At the very end of the shelter, I find two small rooms. In the first one I find the accumulators that provided power in the shelter. In the second is the filtering and ventilation system, which was supposed to provide protection against chemical, biological and radioactive substances penetrating the interior. I’m curious about the metal crank attached to the fan, which could be used to set the entire system into motion manually in the event of a power failure. Turning it, however, has no effect. Heading slowly towards the exit, I come across another storeroom full of personal protective equipment: masks, stretchers, slings and other items useful in an emergency. I turn my attention to the wooden cabinets standing in a corner with their drawers ajar. They contain hundreds of small, plastic vials of various pills. Depending on their color, the vials contain anti-radiation, anti-bacterial or analgesic drugs that were standard equipment in individual first aid kits used during the war. Among them are even prefilled syringes of promedol, a powerful opioid painkiller, and potassium iodide tablets, which protect the thyroid gland from absorbing the radioactive iodine isotope.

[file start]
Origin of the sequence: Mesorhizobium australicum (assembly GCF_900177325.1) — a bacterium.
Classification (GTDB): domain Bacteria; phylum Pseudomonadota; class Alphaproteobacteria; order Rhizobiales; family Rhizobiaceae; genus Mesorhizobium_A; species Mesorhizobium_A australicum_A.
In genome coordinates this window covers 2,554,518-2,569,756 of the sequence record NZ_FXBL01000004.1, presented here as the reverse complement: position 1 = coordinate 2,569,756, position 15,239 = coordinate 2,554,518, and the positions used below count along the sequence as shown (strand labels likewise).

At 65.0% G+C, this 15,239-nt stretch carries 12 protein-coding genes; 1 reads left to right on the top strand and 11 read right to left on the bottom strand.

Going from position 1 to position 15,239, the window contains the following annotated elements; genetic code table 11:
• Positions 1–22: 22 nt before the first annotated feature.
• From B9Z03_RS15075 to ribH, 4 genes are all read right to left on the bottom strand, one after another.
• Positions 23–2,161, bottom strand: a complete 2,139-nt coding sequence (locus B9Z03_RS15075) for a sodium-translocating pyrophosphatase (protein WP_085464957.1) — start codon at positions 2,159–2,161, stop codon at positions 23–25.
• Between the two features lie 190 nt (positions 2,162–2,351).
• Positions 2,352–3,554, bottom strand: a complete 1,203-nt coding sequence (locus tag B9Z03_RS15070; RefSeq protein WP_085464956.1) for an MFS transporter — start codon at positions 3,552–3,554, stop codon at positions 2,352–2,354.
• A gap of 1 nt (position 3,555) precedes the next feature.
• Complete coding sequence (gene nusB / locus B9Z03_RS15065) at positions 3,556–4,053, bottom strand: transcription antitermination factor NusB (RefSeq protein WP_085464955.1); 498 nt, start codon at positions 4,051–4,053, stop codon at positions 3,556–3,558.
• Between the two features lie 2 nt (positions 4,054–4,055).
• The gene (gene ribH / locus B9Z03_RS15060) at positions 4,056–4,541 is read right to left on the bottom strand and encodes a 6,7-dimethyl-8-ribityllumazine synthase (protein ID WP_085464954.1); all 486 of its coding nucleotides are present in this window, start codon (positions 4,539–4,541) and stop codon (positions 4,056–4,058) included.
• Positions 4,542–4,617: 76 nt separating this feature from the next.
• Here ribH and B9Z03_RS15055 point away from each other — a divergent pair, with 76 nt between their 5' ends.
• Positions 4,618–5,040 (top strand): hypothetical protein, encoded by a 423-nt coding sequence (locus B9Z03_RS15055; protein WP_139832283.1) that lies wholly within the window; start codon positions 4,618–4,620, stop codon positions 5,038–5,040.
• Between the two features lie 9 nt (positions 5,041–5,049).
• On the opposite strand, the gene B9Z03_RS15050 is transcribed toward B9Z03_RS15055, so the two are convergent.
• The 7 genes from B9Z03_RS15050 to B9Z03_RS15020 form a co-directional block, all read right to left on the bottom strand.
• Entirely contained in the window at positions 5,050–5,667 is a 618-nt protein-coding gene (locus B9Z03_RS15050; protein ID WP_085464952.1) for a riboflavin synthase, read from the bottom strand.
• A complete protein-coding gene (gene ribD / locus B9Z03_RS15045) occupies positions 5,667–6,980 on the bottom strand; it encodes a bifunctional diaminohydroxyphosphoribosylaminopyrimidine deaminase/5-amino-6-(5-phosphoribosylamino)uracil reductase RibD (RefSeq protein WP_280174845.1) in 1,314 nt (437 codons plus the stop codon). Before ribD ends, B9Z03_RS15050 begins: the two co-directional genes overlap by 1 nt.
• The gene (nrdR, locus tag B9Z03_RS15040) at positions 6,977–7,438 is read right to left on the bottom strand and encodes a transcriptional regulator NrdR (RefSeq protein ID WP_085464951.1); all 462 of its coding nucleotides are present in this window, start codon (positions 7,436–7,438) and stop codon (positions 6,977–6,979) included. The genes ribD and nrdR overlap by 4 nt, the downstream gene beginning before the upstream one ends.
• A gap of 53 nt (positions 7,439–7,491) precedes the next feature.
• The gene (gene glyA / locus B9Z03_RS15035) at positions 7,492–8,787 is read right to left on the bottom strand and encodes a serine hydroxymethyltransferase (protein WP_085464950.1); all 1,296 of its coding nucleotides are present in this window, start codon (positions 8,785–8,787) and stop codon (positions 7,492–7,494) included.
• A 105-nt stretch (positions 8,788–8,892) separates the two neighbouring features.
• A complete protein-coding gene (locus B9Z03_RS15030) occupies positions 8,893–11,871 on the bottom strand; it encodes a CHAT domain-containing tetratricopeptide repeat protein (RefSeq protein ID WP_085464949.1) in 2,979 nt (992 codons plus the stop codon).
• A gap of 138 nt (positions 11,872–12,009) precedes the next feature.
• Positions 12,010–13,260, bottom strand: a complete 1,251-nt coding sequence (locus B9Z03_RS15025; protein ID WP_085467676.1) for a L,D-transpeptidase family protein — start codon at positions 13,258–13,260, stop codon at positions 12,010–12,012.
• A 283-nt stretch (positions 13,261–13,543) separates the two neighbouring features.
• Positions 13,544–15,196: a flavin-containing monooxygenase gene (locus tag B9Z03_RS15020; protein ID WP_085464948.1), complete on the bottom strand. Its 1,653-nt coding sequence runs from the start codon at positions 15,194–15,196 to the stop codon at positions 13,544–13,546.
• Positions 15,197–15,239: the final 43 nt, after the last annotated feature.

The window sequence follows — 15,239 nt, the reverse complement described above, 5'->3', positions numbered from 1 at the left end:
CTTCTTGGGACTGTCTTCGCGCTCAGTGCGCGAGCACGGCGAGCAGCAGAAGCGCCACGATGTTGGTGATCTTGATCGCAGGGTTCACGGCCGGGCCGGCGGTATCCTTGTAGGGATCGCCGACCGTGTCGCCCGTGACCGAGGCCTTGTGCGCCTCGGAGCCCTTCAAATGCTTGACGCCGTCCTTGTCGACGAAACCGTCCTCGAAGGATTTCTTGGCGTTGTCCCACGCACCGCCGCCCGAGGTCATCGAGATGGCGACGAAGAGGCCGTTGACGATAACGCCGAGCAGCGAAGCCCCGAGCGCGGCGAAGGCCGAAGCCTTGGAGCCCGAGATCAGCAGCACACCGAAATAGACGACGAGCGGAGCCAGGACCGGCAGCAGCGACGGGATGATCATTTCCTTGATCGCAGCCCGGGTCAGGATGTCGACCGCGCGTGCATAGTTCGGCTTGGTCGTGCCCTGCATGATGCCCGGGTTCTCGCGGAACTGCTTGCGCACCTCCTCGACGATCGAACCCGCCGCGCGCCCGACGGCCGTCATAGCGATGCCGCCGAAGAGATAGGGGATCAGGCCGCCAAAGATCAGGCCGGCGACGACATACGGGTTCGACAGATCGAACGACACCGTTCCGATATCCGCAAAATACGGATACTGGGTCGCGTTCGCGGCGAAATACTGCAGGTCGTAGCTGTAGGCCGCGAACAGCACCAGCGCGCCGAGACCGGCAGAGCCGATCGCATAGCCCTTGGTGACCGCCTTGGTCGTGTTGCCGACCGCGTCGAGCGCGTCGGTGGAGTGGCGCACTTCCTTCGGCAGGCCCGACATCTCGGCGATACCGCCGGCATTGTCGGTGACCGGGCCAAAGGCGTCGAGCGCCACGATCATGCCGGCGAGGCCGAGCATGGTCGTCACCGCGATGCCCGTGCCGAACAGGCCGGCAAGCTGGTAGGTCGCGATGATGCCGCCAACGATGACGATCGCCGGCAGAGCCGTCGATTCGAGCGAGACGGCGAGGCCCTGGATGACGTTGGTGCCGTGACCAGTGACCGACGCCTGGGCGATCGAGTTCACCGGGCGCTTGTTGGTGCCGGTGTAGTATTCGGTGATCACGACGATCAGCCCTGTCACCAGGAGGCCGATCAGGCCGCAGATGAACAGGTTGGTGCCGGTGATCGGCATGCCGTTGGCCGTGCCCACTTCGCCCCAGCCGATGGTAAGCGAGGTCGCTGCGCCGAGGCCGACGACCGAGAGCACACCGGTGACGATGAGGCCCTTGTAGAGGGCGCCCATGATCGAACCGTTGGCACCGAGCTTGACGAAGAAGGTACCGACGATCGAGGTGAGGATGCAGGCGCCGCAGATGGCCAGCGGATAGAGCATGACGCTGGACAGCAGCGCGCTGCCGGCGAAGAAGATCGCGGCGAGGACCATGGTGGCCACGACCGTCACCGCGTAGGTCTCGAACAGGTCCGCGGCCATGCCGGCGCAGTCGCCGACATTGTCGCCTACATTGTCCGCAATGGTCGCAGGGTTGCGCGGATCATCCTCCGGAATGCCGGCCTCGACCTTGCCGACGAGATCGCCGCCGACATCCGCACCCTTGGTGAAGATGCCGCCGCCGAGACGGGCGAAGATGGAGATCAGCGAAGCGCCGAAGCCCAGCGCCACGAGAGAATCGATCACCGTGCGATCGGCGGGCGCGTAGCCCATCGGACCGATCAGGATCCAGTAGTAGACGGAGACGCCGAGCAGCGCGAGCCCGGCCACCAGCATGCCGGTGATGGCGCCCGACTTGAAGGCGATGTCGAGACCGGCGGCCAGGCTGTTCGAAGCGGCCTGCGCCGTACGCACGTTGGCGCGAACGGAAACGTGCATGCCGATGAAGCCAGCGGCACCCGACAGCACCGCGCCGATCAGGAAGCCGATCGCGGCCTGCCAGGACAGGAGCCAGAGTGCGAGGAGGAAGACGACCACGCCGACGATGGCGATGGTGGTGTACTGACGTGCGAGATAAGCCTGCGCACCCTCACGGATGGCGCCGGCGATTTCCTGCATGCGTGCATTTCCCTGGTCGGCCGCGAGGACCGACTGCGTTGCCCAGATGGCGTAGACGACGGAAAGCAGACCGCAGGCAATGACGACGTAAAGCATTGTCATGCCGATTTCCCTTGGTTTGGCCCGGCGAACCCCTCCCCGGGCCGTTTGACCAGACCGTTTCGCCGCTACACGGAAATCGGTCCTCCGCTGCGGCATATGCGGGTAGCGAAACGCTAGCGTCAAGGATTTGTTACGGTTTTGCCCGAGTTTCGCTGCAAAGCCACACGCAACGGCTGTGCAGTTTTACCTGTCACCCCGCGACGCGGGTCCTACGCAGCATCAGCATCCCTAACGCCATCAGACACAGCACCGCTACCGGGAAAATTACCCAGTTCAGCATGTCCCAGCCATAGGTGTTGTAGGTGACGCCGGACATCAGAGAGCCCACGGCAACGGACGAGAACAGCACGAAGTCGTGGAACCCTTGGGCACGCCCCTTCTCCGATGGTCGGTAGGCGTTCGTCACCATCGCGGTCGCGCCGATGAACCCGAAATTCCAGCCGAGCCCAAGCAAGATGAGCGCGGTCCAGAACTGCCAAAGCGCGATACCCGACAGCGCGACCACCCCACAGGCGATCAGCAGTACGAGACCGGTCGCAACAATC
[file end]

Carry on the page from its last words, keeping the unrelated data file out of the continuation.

As I leave the shelter, I find once again that I really enjoy exploring such places and learning about the history behind them. My imagination takes me back to those times and allows me to feel the emotions of those seeking refuge from mortal danger. No history lesson, book or movie would ever allow me to be so close to those events.
Until recently, no one thought that shelters would ever be needed again. However, the actions of Russian troops on the border with Ukraine and the annexation of Crimea have again aroused the fears of residents and made them think about their potential use in the event of full-scale Russian aggression. Who knows, maybe this shelter will soon be transformed…
Short video from the shelter